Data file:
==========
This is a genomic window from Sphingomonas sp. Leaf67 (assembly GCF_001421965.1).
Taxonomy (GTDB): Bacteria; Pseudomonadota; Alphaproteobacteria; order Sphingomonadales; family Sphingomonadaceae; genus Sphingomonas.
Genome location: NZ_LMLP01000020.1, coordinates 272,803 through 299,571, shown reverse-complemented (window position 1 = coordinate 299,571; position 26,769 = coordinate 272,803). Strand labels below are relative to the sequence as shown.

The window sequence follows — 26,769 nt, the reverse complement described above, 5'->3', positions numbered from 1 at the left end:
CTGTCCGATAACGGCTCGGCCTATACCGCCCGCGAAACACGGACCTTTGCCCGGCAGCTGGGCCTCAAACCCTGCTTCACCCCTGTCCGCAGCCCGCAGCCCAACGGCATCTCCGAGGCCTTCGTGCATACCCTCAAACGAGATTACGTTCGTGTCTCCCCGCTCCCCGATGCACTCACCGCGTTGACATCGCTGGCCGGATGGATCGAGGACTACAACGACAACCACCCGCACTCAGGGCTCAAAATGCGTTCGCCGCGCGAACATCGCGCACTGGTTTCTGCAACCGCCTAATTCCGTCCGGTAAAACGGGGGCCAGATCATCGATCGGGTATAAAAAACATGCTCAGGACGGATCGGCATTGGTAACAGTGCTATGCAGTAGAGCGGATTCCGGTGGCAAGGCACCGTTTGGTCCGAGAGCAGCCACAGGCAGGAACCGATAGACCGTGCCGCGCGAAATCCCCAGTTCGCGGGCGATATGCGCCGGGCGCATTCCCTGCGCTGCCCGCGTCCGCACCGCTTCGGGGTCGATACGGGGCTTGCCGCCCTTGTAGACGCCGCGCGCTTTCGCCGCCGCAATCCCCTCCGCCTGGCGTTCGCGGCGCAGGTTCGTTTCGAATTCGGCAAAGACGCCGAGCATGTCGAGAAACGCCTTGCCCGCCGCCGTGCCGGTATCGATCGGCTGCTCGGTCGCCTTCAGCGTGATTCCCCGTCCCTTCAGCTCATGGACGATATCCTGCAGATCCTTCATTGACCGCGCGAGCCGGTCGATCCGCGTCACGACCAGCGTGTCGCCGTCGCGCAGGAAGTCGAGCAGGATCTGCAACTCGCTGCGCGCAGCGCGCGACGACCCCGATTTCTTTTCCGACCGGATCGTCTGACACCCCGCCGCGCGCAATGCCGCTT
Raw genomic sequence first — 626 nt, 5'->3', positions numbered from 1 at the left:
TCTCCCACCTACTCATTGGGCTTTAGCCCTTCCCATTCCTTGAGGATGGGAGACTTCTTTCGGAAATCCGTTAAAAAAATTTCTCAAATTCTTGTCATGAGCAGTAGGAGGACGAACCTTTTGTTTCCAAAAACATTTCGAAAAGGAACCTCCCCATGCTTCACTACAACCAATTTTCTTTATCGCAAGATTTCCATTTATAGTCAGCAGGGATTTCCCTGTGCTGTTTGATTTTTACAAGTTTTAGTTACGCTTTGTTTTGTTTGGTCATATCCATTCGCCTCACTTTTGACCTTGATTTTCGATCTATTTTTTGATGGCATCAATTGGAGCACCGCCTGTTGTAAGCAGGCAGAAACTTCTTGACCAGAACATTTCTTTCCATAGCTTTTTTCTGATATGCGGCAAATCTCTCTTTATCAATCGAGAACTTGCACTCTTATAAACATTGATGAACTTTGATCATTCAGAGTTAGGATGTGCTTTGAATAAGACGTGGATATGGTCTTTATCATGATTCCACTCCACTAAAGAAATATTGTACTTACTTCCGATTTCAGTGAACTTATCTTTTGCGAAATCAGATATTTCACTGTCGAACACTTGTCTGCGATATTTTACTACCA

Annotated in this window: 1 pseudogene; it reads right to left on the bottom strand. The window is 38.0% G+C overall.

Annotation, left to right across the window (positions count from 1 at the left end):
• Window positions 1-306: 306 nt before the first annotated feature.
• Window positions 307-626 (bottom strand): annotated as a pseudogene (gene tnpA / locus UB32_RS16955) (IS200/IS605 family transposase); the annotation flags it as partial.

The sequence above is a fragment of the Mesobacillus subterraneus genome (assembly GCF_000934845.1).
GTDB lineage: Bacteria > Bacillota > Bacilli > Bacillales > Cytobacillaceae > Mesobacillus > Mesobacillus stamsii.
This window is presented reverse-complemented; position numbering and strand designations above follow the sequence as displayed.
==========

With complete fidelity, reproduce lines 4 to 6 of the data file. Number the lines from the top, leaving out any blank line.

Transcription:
The window sequence follows — 26,769 nt, the reverse complement described above, 5'->3', positions numbered from 1 at the left end:
CTGTCCGATAACGGCTCGGCCTATACCGCCCGCGAAACACGGACCTTTGCCCGGCAGCTGGGCCTCAAACCCTGCTTCACCCCTGTCCGCAGCCCGCAGCCCAACGGCATCTCCGAGGCCTTCGTGCATACCCTCAAACGAGATTACGTTCGTGTCTCCCCGCTCCCCGATGCACTCACCGCGTTGACATCGCTGGCCGGATGGATCGAGGACTACAACGACAACCACCCGCACTCAGGGCTCAAAATGCGTTCGCCGCGCGAACATCGCGCACTGGTTTCTGCAACCGCCTAATTCCGTCCGGTAAAACGGGGGCCAGATCATCGATCGGGTATAAAAAACATGCTCAGGACGGATCGGCATTGGTAACAGTGCTATGCAGTAGAGCGGATTCCGGTGGCAAGGCACCGTTTGGTCCGAGAGCAGCCACAGGCAGGAACCGATAGACCGTGCCGCGCGAAATCCCCAGTTCGCGGGCGATATGCGCCGGGCGCATTCCCTGCGCTGCCCGCGTCCGCACCGCTTCGGGGTCGATACGGGGCTTGCCGCCCTTGTAGACGCCGCGCGCTTTCGCCGCCGCAATCCCCTCCGCCTGGCGTTCGCGGCGCAGGTTCGTTTCGAATTCGGCAAAGACGCCGAGCATGTCGAGAAACGCCTTGCCCGCCGCCGTGCCGGTATCGATCGGCTGCTCGGTCGCCTTCAGCGTGATTCCCCGTCCCTTCAGCTCATGGACGATATCCTGCAGATCCTTCATTGACCGCGCGAGCCGGTCGATCCGCGTCACGACCAGCGTGTCGCCGTCGCGCAGGAAGTCGAGCAGGATCTGCAACTCGCTGCGCGCAGCGCGCGACGACCCCGATTTCTTTTCCGACCGGATCGTCTGACACCCCGCCGCGCGCAATGCCGCTT
Raw genomic sequence first — 626 nt, 5'->3', positions numbered from 1 at the left: